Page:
As a visual reference: ISO 400 would be somewhere in the middle of the ISO 200 and 800 in the below picture.

ISO comparison 50, 200, 800 with flower

(image source: wikimedia commons)

The rule of thirds

From wikipedia:

"The rule of thirds is a "rule of thumb" or guideline which applies to the process of composing visual images such as designs, films, paintings, and photographs. The guideline proposes that an image should be imagined as divided into nine equal parts by two equally spaced horizontal lines and two equally spaced vertical lines, and that important compositional elements should be placed along these lines or their intersections. Proponents of the technique claim that aligning a subject with these points creates more tension, energy and interest in the composition than simply centering the subject."

rule of thirds example

Of course you don't have to follow this, you can break the rules and do what ever you'd like. Sometimes it's good to know the rules before breaking them :)

You are capturing light, so get creative!

 🚨 ! Photographer beware ! 🚨 

NEVER open the latch of the back of the camera before finishing the roll. This can expose the film strip to light and ruin the photos, they will come out like looking blank.

If you are experienced or you want to experiment you're welcome to break this rule and maybe capture some cool "light leaks", however there is no guarantee this  will work!

Step 3: Removing the film

Once you are not able to turn the wheel any longer, you have reached the end of the reel!

It's now time to carefully remove the film from the camera so you can send it in for development and see all your lovely light experiments. 


First, flip up the rewind crank.

rewind crank flipped up

Next, flip the camera over and look for a little button with rewind arrows next to it. This latch allows us to rewind the film so we can take it out safely from the camera.

rewind latch unpressed

Press and hold down the button with one hand.

pressing the rewind button

 With the other, begin to rotate the spindle clock wise following the arrows on the camera.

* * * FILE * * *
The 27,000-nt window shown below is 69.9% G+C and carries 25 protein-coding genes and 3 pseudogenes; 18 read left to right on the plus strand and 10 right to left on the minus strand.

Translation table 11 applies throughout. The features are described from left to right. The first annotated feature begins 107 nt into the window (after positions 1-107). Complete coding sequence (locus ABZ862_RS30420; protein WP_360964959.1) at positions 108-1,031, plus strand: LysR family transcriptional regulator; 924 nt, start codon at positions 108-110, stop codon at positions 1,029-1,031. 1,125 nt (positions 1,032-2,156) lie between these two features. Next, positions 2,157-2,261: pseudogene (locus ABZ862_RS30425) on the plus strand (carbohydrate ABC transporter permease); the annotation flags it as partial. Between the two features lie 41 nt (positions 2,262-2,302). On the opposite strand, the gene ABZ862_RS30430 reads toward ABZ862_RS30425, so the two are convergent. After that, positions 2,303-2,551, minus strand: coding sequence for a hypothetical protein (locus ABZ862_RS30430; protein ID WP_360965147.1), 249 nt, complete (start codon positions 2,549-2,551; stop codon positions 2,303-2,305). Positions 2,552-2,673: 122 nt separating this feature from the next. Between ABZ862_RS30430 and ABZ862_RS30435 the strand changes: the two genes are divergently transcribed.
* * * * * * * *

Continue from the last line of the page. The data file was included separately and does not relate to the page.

rewinding film with left hand, holding button with right

rewinding the film

If you feel any difficult resistance, double check you are pressing the bottom notch down fully.

Continue holding the notch and rotating the spindle until you feel virtually zero resistance and the spindle seems to spin effortlessly. You are now done!

You may now open the latch and take out the film.

open the latch

First open the latch.

Next, lift up on the spindle to pull it up and out, now take out the film.

the back is open and the film is rewinded

taking film out of the back

You can push the spindle back into place and close the latch.

back is closed and crank is put back into place

Time to develop the film!

Step 4: Developing the film

Now it's time to send in the film to get developed so you can see all your lovely light experiments.

There are a couple ways to go about doing this.

You can get digital copies of the film (our recommended way)

You can get physical copies of the film (coming soon)

Or you can do both.

Digital copies method

We've partnered up with a website called which makes it super easy to send in your film to get digitized.

Since you already have a bubbler, all you have to do is order a development from Indisposable through their site, print out the prepaid shipping label, attach it to the bubbler and drop it off at the post office.

To order a development head to the Indisposable website at

Click “Develop Film”

Select “35mm film development”

Select if you’d like your negatives back. 

Then select “No” for black and white film (unless you have black and white film)

Then head to check out. When you finish the purchase, you will be emailed the postage label.

Place the film in the canister it came in.

Put that in the bubbler, and seal it up.

Download the label, print it and attach it with tape to your bubbler.

If you don't have a printer you can ask the post office to print it out for you before you drop it off.

Drop it off at the post office.

You can track the package through Indisposable. They give you a tracking number when you order the film.

Physical copies method

If you’d like physical prints of your photos, follow the below instructions.

We recommend a service called Darkroom.

Head here.

First, select the film type: 35mm

Next, select "Standard Scans"

Then choose "Color Prints"

Select the size of prints you would like

You can get prints sized 4"x 6" or 5" x 7"

Add to cart and check out. Follow the same directions for the above digital copies method to send out your film. You’ll receive your photos 3 - 6 days after The Dark Room receives your film.

Both digital and physical?

If you’d like both digital and physical copies of your photos, follow the steps for the Physical copies method above. The Dark Room will send you both digital abd physical copies of your photos.

Now wait impatiently for about a week!

If you have any issues at any time reach out to us: